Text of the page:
The transfer-out and reshaping the project
This time around, the transfer-out looks a little different than the initial handover that was stopped in 2021. Many of the gaps in the public healthcare system remain, particularly in terms of staffing. With limited water and sanitation resources clinics struggle to operate smoothly, despite the support provided by organisations such as MSF.
The population in Dawei is made up of many migrants who work away for long periods of time, like Ko Maung Myint*, who works on a deep-sea fishing operation in Kawthaung.
“In the past, I could get six months’ worth of medicine at a time so that I could work five months away and come back here for one month. I have to travel for work so the National Aids Programme is not convenient for me as it only provides two months.”
Without enough medication, patients will have to return to clinic sites again and again. Movement in many parts of Tanintharyi and in Myanmar is currently very difficult and dangerous, and violent conflict is on the rise again. Healthcare workers and facilities have consistently been targeted in Myanmar. Over 1000 attacks on healthcare have been reported since the coup.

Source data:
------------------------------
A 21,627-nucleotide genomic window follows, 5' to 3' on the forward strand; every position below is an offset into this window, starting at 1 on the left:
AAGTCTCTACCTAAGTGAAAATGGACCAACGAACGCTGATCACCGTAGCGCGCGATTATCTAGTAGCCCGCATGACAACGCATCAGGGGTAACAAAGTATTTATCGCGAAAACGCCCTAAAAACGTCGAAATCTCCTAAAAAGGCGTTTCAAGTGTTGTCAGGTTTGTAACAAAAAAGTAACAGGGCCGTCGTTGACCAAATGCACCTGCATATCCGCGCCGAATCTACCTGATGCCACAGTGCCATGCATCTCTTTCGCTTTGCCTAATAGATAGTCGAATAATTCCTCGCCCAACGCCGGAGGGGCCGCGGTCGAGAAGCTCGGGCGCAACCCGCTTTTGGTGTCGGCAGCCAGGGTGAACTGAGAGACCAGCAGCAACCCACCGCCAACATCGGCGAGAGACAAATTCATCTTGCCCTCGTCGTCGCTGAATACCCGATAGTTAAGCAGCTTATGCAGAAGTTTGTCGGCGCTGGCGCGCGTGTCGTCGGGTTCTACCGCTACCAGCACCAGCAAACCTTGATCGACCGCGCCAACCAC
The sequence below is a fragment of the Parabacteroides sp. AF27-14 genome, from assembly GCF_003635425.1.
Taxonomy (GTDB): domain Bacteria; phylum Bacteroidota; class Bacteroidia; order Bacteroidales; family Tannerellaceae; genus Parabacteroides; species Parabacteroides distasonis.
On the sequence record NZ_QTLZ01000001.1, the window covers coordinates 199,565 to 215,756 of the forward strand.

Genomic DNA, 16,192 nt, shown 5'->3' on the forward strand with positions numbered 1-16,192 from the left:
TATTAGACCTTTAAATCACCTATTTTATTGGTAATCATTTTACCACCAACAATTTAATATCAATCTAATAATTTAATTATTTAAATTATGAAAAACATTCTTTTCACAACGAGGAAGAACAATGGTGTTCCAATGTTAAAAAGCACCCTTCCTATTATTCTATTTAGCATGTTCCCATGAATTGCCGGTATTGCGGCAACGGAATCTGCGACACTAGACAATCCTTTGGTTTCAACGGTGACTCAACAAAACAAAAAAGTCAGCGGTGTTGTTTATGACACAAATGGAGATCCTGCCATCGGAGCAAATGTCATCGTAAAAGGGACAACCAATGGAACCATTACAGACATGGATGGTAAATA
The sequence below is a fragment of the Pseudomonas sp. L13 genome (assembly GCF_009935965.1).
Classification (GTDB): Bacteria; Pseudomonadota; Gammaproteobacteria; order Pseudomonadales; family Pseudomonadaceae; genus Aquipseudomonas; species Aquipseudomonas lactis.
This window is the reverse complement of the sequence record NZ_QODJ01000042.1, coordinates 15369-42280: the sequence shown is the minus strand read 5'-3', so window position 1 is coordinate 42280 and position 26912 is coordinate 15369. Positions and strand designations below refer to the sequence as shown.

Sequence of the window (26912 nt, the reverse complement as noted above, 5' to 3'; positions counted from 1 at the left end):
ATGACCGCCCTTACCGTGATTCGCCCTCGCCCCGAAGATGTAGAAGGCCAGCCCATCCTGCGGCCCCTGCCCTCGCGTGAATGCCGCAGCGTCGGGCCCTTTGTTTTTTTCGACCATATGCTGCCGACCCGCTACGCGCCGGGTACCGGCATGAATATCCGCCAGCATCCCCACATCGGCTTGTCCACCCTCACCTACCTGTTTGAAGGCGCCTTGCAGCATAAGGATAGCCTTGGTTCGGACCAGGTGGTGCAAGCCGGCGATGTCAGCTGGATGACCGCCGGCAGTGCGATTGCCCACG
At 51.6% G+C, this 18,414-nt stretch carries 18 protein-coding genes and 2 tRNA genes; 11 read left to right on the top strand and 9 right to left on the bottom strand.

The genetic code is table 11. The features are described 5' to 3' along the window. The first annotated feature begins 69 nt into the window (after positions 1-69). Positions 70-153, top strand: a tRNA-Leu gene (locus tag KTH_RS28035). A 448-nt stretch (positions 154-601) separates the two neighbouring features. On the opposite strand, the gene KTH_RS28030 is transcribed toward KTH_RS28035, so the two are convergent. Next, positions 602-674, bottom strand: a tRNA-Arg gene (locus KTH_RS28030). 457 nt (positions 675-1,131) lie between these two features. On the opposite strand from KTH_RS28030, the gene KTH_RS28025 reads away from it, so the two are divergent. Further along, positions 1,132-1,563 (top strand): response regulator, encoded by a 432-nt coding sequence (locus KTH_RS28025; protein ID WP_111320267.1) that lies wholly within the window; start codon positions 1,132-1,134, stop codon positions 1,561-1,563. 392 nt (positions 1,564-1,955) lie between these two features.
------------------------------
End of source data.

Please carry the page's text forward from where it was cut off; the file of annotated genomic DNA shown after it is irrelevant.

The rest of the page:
While the NAP is improving, and support from organisations like MSF is assisting in this, the context in Myanmar has a heavy impact on HIV patients.
Without unimpeded supply lines for everyone, including the public system, and without the mobilisation of all the medical resources available in and around Dawei, people on HIV treatment will continue to be affected by a lack of regular medication.
MSF welcomes the chance to continue supporting the NAP clinics to ensure quality of care for HIV patients in Myanmar.
 Source : Insecurity Insight: https://reliefweb.int/report/myanmar/tragic-milestone-more-1000-attacks-health-care-myanmar-february-2021-military-coup